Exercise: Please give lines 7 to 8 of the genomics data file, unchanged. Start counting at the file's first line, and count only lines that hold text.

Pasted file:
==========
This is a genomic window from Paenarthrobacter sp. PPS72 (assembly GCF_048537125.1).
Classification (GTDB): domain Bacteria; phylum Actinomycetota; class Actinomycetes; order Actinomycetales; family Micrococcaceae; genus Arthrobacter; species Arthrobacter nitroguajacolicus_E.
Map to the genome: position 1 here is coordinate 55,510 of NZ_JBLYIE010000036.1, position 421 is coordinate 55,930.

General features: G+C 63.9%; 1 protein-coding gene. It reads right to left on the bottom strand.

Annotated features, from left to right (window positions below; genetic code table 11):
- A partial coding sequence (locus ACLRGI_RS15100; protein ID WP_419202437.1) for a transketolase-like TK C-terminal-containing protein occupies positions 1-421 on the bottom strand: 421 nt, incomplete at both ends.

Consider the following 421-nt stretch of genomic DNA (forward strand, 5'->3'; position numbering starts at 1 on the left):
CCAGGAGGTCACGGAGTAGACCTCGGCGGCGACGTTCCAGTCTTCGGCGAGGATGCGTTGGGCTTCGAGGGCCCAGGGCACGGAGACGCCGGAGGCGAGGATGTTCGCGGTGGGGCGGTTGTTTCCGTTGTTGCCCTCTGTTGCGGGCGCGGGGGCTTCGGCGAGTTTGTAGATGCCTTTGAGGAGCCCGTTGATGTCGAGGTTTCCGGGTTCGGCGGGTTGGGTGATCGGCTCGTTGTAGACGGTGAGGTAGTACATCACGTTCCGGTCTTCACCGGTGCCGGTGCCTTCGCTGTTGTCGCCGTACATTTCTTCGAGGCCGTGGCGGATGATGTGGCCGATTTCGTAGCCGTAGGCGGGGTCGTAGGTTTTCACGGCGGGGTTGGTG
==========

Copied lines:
Consider the following 421-nt stretch of genomic DNA (forward strand, 5'->3'; position numbering starts at 1 on the left):
CCAGGAGGTCACGGAGTAGACCTCGGCGGCGACGTTCCAGTCTTCGGCGAGGATGCGTTGGGCTTCGAGGGCCCAGGGCACGGAGACGCCGGAGGCGAGGATGTTCGCGGTGGGGCGGTTGTTTCCGTTGTTGCCCTCTGTTGCGGGCGCGGGGGCTTCGGCGAGTTTGTAGATGCCTTTGAGGAGCCCGTTGATGTCGAGGTTTCCGGGTTCGGCGGGTTGGGTGATCGGCTCGTTGTAGACGGTGAGGTAGTACATCACGTTCCGGTCTTCACCGGTGCCGGTGCCTTCGCTGTTGTCGCCGTACATTTCTTCGAGGCCGTGGCGGATGATGTGGCCGATTTCGTAGCCGTAGGCGGGGTCGTAGGTTTTCACGGCGGGGTTGGTG